Guess I've been all kinds of fools.

Sunday, March 29, 2009

Ottawa Valley teacher shot in Honduras

A former Ottawa Valley teacher is fighting for his life in a Honduras hospital after he was shot several times in a brazen drug-related carjacking on his way to a goodbye party for a former colleague.

Dennis Spencer, 58, the principal of a respected international school in northern Honduras for the past four years, was stopped at a traffic light in San Pedro Sula sometime between 6 p.m. and 7 p.m. Friday when two armed men forced their way into his car.

They pushed a female colleague, also a principal, into the backseat and then at gunpoint ordered Spencer to drive. Within a few minutes, they were overtaken by two men in a second car who opened fire, striking Spencer in the arm, shoulder and skull, before speeding away. No one else was hit, and the two carjackers fled.

Spencer’s colleague, dazed and frightened, wandered through the neighbourhood knocking on doors to get help, eventually finding someone who called for an ambulance.

Spencer, a teacher for 25 years in Renfrew County, was rushed to Cemesa Hospital where he was placed in medically induced coma early Saturday after surgeons operated on his brain. It is believed he was hit in the head by shrapnel, possibly shards of glass sent flying by bullets.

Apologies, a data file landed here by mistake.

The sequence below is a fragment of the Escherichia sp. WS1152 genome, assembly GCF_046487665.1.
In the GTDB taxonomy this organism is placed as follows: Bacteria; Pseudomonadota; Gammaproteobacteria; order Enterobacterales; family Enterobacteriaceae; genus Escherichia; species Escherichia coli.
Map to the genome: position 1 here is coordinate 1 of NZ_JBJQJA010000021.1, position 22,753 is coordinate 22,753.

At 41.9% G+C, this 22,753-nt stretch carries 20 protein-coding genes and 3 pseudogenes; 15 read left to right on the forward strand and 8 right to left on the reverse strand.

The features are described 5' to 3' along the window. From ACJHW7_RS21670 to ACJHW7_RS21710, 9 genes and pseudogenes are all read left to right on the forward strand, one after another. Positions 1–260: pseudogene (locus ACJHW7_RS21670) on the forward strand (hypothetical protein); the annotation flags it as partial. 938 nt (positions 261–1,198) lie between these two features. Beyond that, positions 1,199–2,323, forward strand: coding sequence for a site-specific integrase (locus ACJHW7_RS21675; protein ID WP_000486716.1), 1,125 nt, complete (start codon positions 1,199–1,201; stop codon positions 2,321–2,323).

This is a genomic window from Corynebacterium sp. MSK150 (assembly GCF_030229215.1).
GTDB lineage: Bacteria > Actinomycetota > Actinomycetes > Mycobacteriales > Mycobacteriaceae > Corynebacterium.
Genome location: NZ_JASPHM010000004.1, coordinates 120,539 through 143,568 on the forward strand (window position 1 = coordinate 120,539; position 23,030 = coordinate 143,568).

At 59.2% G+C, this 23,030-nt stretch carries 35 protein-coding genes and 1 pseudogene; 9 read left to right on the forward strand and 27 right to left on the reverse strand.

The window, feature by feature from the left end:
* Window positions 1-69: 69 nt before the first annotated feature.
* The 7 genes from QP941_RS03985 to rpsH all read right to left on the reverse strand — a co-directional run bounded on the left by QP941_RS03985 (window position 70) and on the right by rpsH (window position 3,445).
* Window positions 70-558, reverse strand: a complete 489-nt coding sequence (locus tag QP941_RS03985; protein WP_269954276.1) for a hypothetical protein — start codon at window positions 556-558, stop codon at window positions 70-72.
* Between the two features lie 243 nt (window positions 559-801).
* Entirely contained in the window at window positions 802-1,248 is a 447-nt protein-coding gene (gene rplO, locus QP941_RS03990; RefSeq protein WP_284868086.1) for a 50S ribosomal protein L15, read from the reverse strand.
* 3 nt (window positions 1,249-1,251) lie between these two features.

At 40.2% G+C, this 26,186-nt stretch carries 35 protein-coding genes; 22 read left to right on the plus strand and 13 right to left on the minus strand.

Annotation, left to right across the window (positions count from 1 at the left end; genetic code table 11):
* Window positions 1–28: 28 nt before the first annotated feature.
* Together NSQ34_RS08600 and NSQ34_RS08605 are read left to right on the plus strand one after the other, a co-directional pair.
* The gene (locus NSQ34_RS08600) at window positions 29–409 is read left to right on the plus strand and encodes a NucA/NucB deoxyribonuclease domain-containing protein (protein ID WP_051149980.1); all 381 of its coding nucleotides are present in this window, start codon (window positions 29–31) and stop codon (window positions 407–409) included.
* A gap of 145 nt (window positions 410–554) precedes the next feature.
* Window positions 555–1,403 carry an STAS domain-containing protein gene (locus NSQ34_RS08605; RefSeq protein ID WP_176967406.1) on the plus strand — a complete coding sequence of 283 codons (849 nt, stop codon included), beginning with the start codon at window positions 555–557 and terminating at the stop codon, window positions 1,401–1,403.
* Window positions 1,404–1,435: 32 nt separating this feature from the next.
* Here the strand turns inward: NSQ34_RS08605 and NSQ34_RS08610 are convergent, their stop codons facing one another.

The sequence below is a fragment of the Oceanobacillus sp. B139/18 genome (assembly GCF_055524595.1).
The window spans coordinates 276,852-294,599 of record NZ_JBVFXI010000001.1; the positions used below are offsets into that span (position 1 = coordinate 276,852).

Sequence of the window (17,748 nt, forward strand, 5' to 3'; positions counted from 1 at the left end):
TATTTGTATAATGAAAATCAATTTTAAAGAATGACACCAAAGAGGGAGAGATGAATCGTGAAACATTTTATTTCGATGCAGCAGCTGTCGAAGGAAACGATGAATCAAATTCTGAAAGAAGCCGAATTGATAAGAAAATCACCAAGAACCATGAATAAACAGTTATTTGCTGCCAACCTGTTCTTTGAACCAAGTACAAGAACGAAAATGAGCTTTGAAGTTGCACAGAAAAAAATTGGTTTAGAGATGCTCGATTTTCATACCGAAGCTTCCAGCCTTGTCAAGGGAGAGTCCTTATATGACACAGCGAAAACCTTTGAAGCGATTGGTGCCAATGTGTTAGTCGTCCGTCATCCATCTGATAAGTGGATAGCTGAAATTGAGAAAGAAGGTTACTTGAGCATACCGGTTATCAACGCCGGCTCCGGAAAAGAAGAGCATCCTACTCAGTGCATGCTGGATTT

Doctors often place head injury victims in comas to keep brain activity to a minimum while they assess the extent of the trauma.

Ron Vair, the Canadian who runs the Escuela Internacional Sampedrana where Spencer has worked since 2005, said Sunday that doctors hope to gradually ease him from the coma today. The brain has shown no abnormal swelling, and doctors remain “guardedly optimistic” he will recover.

Spencer’s wife Barb, who was in Pembroke visiting one of the couple’s two adult children when her husband was attacked, flew back to Honduras Sunday.

In the meantime, Spencer’s colleagues from school have been lining up to visit the popular principal in hospital.

“There has been anywhere from 10 to 50 people there at a time to see him,” Vair said. “He is a real good fellow. The staff really love him. I’ve never heard anyone say a bad word about him.”

Spencer was principal of Esceula Sampedrana’s smaller elementary school campus in La Lima, a mountain community about 30 kilometeres from San Pedro Sula, a city of half a million and the site of the school’s main campus.

In all, the school has about 2,000 students and 200 staff, more than 30 of them from Canada, according to David Schult, a Kitchener, Ont. native who is a vice-principal at the main campus.
© Copyright (c) The Ottawa Citizen